[Hyponatraemia (serum sodium concentration < 136 mmol/l) is the most frequent electrolyte abnormality that inceases the risk of both in-hospital, and outpatient mortality. Antidiuretic hormone action or low glomerular fitration rate or low excretable osmoles or their combination are involved in its pathogenesis. Differential diagnosis is based on medical and medication histories, serum- and urine osmolality and urine sodium concentration. Measurement of fractional excretions of urea and uric acid help identifying low effective circulting volume, renal hypoperfusion. Symptomatic hyponatraemia or an acute decrease of serum sodium concentration exceeding 10 mmol/l should be treated with 3% NaCl to avoid impending threat to life. The principles of the treatment of chronic hyponatraemia are restriction of water intake and elimination of etiologic factor(s) (eg. medications - most often thiazides). In case of contracted axtracellular volume, isotonic saline should be given. In case of euvolaemia, restriciton of water intake is fundamental. In case of expanded extracellular volume, (heart failure, liver cirrhosis, nephrosis), water and NaCl intake should be restricted along with aldosteron antagonist and loop diuretic therapy. In chronic hyponatraemia, the rise of serum sodium concentration should not exceed 10 mmol/l during the first 24 hours and 8 mmol/l/day thereafter. ]

Hypertension and nephrology

SEPTEMBER 14, 2018

[Role of ketoanalogue amino acids and diet in the treatment of patients with chronic kidney disease]

KISS István, HARIS Ágnes, DEÁK György

[Low protein diet is an important component of the non-pharmacological treatment of patients with chronic kidney disease (CKD). Along with the diet it is important to maintain appropriate energy intake to avoid malnutrition. It is recommended to supplement low protein diet (0.6-0.7 g protein/kg body weight/day) with essential amino acids and their ketoanalogues (ketoacids) in a dose of 1 tablet/8-10 kg body weight if there is a threat of protein malnutrition (eg. vegan diet). Very low protein diet (0.3-0.4 g protein/kg body weight/day) should be supplemented with ketoacids in a dose of 1 tablet/5 kg body weight. Low protein diet is recommended for patients with CKD stage 3 and progressively declining renal function, or nephrotic syndrome; in diabetic nephropathy; in CKD stage 4 and non-dialyzed CKD stage 5. Nephroprotective effect of very low protein diet is primarily expected is patients with an eGFR below 20-25 ml/min/1.73 m2 and good compliance. Dietary protein restriction may diminish acidosis and proteinuria, slow the progression of CKD and delay initiation of dialysis. Diets reduced in protein supplemented with appropriate energy intake and ketoacids are nutritionally safe. Dietary education and guidance of patients by qualified dietitians are of great importance in nephrology clinics. We illustrate the main points of our review with case reports.]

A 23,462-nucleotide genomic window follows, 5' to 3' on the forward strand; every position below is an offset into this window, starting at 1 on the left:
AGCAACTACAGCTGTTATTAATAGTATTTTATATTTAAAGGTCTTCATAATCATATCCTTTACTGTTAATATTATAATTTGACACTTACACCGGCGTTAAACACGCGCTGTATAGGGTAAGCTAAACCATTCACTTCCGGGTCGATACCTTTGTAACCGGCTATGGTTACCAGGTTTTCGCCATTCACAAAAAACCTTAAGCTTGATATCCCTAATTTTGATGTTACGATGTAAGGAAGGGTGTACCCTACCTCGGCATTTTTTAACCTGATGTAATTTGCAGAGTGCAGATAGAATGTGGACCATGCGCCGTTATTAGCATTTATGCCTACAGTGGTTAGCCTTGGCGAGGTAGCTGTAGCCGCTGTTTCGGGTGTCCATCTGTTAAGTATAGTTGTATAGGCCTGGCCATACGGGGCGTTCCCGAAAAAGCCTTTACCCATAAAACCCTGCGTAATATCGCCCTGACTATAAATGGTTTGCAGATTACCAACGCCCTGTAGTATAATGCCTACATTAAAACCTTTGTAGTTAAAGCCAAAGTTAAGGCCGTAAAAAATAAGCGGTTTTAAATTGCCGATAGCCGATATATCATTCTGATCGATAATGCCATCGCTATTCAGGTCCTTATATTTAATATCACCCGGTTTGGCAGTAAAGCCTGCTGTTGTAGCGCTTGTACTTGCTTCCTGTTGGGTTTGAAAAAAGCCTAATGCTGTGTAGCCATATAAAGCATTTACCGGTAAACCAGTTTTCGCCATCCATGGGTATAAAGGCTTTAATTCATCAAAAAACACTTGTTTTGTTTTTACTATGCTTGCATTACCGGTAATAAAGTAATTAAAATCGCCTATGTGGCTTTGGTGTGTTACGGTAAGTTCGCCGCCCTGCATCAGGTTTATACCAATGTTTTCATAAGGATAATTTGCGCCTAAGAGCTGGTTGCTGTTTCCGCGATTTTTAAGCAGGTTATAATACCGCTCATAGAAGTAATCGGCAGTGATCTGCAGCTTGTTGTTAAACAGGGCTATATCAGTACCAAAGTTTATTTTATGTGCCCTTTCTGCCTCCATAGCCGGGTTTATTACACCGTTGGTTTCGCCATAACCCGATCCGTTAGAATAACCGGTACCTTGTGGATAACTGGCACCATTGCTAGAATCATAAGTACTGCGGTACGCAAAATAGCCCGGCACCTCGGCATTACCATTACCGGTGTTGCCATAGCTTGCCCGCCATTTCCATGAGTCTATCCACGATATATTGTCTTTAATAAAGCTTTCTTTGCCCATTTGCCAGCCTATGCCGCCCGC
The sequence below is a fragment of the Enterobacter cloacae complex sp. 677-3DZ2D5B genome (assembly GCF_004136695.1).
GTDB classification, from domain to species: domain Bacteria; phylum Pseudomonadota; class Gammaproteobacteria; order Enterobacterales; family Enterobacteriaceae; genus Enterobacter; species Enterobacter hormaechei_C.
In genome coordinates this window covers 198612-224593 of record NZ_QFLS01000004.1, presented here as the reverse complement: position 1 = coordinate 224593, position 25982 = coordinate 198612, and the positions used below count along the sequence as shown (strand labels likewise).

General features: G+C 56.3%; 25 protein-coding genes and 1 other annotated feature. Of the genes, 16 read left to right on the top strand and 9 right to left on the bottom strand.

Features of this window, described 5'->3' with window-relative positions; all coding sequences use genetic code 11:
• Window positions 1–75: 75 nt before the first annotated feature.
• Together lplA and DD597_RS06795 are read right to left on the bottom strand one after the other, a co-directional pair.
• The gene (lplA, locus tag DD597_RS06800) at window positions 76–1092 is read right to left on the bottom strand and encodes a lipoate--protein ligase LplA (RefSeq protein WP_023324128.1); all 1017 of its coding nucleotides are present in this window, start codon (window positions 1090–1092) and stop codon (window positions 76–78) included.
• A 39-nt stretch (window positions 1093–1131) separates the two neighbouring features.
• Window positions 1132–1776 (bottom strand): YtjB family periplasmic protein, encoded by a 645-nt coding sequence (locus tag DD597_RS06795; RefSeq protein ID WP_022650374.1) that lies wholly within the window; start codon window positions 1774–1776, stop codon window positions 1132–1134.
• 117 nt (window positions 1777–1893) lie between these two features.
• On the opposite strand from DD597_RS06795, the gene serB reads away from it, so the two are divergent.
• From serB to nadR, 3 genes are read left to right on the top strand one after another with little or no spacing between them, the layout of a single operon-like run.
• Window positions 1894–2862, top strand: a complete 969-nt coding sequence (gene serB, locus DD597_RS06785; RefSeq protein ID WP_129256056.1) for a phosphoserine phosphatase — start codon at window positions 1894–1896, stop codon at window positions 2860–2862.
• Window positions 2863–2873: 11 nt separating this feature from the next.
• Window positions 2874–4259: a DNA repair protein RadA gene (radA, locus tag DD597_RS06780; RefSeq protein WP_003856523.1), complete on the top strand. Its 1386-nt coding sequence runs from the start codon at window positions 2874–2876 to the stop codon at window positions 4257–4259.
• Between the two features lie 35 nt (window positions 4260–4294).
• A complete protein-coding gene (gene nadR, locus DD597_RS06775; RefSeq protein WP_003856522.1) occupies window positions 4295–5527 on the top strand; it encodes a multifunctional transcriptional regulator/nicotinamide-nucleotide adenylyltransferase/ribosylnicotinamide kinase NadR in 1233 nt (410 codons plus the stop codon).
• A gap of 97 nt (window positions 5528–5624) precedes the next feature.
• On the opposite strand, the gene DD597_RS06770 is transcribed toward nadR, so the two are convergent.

Hypertension and nephrology

APRIL 20, 2018

[Dietary treatment of dialysis patients]

ZAKAR Gábor

[Adequate nutritional indices and intake are the corner stone of long term success of renal replecement therapies (hemo- and peritoneal dialysis, transplantation) characterized by favourable survial rates and a good quality of life. There has been no major change in basic principles of nutritional prescription (protein, energy, fluid intake, restriction of sodium, potassium and phosphorous), increasing emphasis has been placed on the reduction of calcium load and ”native” vitamin-D therapy in these patients. Less avareness has been put however in the past ten years (according to recent metaanalyses) on the role and replacement of the full scale of vitamins, in spite of their occasionally altered metabolism and replacement-requirements in ESRD patients. Usually there is a need for their replacement, but some of them are represented in abundant, sometimes toxic amounts in commercially available multivitamin preparates. With in the scope of general aspects of nutrition in ESRD patients, the article gives a detalied overview of their multivitamin recommendations and alternatives of a specified substition.]

Hypertension and nephrology

MAY 20, 2017

[New agents in the therapy of hyperkalaemia]

PATÓ Éva, DEÁK György

[Serum potassium level higher than 5,5 mmol/l denotes hyperkalemia that becomes severe above 7,5 mmol/l being a potentially life threatening condition due to ventricular arrythmias. It may develop as a consequence of high potassium intake, decreased renal excretion, and extracellular potassium shift. Its treatment is a challenge even nowadays especially in the setting of chronic kidney disease, diabetes mellitus, and heart failure where RAAS inhibion is an essential component of the therapy. Sodium polystyrene sulfonate, an ion exchange resin is applied for more than fifty years. Recently new angents, patiromer and sodium zirconium cyclosylicate (ZS-9) were introduced and available results show a safer, more tolerable and predicatble effect. Efficiency of patiromer to reduce hyperkalemia is verified in clinical trials in patients with chronic kidney disease, or diabetes mellitus, or hypertension or heart failure on RAAS inhibitor therapy.]